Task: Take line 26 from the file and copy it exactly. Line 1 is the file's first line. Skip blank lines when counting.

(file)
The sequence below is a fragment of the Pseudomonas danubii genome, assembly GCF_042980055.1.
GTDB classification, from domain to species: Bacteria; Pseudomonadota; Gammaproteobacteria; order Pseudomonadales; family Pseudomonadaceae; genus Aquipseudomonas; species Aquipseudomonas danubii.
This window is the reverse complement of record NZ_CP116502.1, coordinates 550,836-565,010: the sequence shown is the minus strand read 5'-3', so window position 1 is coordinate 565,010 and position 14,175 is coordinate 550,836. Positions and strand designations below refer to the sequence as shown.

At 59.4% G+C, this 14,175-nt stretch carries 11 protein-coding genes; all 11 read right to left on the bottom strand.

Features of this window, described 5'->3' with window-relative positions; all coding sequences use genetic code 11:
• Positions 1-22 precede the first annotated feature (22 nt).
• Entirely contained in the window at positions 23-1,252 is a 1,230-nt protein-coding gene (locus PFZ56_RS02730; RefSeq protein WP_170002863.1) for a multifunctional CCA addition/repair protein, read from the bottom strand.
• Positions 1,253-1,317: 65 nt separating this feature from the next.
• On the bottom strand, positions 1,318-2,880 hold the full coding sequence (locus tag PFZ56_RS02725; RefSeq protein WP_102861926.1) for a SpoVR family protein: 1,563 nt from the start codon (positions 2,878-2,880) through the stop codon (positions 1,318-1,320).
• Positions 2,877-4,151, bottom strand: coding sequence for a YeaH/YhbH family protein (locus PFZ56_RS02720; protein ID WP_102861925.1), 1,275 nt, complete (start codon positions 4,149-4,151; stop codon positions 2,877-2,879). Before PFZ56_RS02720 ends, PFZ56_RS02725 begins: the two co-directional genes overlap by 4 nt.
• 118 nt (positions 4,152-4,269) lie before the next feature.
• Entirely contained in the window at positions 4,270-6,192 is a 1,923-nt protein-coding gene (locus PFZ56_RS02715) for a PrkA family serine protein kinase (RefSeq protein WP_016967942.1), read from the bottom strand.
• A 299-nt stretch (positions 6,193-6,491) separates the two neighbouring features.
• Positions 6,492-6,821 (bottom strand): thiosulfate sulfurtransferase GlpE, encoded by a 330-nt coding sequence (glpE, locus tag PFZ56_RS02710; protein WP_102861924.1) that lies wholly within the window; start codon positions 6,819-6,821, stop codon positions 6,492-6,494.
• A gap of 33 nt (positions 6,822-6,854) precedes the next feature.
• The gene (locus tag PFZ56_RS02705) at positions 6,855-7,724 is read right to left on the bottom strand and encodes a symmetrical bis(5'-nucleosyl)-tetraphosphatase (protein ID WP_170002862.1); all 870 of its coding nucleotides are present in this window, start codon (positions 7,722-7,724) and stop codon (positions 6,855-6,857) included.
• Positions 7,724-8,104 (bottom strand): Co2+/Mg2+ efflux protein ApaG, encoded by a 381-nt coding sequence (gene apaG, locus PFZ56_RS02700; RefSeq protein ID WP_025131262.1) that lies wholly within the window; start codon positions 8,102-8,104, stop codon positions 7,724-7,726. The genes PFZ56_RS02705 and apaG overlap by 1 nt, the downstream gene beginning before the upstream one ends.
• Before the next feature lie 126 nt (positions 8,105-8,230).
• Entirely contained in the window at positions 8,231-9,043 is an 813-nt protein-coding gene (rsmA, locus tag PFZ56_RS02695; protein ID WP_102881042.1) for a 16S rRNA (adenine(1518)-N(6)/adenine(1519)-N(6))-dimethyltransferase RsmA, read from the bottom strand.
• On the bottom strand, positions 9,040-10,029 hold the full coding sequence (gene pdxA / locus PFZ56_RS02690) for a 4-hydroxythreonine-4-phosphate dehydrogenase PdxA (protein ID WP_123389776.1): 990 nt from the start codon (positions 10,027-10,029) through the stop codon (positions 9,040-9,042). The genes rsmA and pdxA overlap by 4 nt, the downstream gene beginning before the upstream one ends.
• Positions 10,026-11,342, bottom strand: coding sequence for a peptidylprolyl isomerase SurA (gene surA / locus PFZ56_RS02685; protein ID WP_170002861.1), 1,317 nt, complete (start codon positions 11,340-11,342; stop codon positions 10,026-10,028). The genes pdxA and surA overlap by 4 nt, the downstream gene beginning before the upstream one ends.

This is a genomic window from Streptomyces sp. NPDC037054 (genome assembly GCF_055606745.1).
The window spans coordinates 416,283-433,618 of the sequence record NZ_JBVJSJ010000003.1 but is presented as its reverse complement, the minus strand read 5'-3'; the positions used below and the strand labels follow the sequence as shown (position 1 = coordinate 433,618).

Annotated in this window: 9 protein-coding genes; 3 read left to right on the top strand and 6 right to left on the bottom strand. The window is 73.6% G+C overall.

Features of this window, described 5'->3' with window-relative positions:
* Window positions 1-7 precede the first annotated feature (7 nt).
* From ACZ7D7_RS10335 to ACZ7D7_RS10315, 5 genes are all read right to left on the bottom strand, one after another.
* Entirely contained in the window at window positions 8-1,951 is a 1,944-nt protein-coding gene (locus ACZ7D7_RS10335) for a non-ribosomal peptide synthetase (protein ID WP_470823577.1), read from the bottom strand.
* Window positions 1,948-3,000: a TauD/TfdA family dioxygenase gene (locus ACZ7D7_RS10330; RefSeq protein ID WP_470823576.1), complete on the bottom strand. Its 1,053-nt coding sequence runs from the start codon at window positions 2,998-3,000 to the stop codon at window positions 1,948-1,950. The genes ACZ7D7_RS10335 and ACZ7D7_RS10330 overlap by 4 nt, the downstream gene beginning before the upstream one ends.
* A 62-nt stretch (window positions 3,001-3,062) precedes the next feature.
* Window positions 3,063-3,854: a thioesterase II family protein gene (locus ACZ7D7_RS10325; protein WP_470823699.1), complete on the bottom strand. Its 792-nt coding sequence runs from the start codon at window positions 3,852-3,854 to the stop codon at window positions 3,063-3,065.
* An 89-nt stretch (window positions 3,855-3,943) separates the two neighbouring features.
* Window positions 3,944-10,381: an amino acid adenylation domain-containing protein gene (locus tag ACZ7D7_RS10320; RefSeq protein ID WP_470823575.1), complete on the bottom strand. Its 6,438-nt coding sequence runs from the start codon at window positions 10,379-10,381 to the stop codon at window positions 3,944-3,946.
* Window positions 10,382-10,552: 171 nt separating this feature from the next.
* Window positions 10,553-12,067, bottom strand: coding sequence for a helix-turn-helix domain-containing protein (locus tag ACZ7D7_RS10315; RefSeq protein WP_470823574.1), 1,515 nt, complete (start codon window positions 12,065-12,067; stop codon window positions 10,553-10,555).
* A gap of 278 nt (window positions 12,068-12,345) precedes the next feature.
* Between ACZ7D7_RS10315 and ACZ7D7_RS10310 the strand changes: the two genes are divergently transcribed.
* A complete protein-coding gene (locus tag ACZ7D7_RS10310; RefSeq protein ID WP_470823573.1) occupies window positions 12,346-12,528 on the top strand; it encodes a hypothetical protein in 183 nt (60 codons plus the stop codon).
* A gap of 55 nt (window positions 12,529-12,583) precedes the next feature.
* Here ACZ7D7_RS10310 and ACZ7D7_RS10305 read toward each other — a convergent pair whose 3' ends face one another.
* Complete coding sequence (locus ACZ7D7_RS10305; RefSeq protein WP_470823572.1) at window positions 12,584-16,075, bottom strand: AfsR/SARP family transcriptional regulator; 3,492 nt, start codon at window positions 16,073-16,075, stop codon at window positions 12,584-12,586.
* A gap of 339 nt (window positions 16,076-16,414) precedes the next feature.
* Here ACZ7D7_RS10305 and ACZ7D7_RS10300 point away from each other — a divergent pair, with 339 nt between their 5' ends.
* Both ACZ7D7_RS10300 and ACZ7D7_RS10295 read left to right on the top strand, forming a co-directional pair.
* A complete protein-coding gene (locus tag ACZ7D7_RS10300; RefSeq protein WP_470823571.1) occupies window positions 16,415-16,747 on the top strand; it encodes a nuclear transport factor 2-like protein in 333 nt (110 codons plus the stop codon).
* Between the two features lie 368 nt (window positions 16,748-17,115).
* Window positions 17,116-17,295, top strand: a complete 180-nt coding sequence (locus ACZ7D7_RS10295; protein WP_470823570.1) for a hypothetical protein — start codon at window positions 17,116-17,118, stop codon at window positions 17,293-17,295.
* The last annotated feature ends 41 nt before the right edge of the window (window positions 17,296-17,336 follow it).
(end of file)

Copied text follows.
* Window positions 1-7 precede the first annotated feature (7 nt).